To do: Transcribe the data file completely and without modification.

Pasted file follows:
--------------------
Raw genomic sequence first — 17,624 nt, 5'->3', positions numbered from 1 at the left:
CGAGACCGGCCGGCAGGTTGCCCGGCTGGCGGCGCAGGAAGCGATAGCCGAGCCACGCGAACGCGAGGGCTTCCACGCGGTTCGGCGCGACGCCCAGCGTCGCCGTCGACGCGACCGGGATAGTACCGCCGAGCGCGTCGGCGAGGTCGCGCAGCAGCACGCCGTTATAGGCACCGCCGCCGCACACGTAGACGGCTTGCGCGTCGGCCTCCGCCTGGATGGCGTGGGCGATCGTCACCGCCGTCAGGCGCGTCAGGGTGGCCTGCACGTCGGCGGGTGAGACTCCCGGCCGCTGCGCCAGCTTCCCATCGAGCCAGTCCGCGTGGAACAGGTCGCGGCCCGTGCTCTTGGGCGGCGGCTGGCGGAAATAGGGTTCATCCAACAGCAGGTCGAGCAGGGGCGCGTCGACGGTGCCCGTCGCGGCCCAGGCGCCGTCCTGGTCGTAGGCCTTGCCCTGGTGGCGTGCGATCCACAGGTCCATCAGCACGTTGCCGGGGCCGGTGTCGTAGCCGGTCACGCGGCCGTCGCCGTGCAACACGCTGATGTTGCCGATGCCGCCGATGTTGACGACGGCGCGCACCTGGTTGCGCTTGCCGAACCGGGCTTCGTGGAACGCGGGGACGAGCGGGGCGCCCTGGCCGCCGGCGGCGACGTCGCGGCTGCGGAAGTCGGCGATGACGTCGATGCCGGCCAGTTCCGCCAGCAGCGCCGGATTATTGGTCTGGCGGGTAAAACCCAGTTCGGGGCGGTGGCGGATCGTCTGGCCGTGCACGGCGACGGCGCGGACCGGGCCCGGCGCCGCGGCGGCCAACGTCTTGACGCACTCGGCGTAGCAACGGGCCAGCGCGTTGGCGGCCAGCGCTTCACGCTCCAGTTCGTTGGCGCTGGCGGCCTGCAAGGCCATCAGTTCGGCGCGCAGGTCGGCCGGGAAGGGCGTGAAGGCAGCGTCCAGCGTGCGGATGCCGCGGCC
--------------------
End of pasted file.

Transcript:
Raw genomic sequence first — 17,624 nt, 5'->3', positions numbered from 1 at the left:
CGAGACCGGCCGGCAGGTTGCCCGGCTGGCGGCGCAGGAAGCGATAGCCGAGCCACGCGAACGCGAGGGCTTCCACGCGGTTCGGCGCGACGCCCAGCGTCGCCGTCGACGCGACCGGGATAGTACCGCCGAGCGCGTCGGCGAGGTCGCGCAGCAGCACGCCGTTATAGGCACCGCCGCCGCACACGTAGACGGCTTGCGCGTCGGCCTCCGCCTGGATGGCGTGGGCGATCGTCACCGCCGTCAGGCGCGTCAGGGTGGCCTGCACGTCGGCGGGTGAGACTCCCGGCCGCTGCGCCAGCTTCCCATCGAGCCAGTCCGCGTGGAACAGGTCGCGGCCCGTGCTCTTGGGCGGCGGCTGGCGGAAATAGGGTTCATCCAACAGCAGGTCGAGCAGGGGCGCGTCGACGGTGCCCGTCGCGGCCCAGGCGCCGTCCTGGTCGTAGGCCTTGCCCTGGTGGCGTGCGATCCACAGGTCCATCAGCACGTTGCCGGGGCCGGTGTCGTAGCCGGTCACGCGGCCGTCGCCGTGCAACACGCTGATGTTGCCGATGCCGCCGATGTTGACGACGGCGCGCACCTGGTTGCGCTTGCCGAACCGGGCTTCGTGGAACGCGGGGACGAGCGGGGCGCCCTGGCCGCCGGCGGCGACGTCGCGGCTGCGGAAGTCGGCGATGACGTCGATGCCGGCCAGTTCCGCCAGCAGCGCCGGATTATTGGTCTGGCGGGTAAAACCCAGTTCGGGGCGGTGGCGGATCGTCTGGCCGTGCACGGCGACGGCGCGGACCGGGCCCGGCGCCGCGGCGGCCAACGTCTTGACGCACTCGGCGTAGCAACGGGCCAGCGCGTTGGCGGCCAGCGCTTCACGCTCCAGTTCGTTGGCGCTGGCGGCCTGCAAGGCCATCAGTTCGGCGCGCAGGTCGGCCGGGAAGGGCGTGAAGGCAGCGTCCAGCGTGCGGATGCCGCGGCC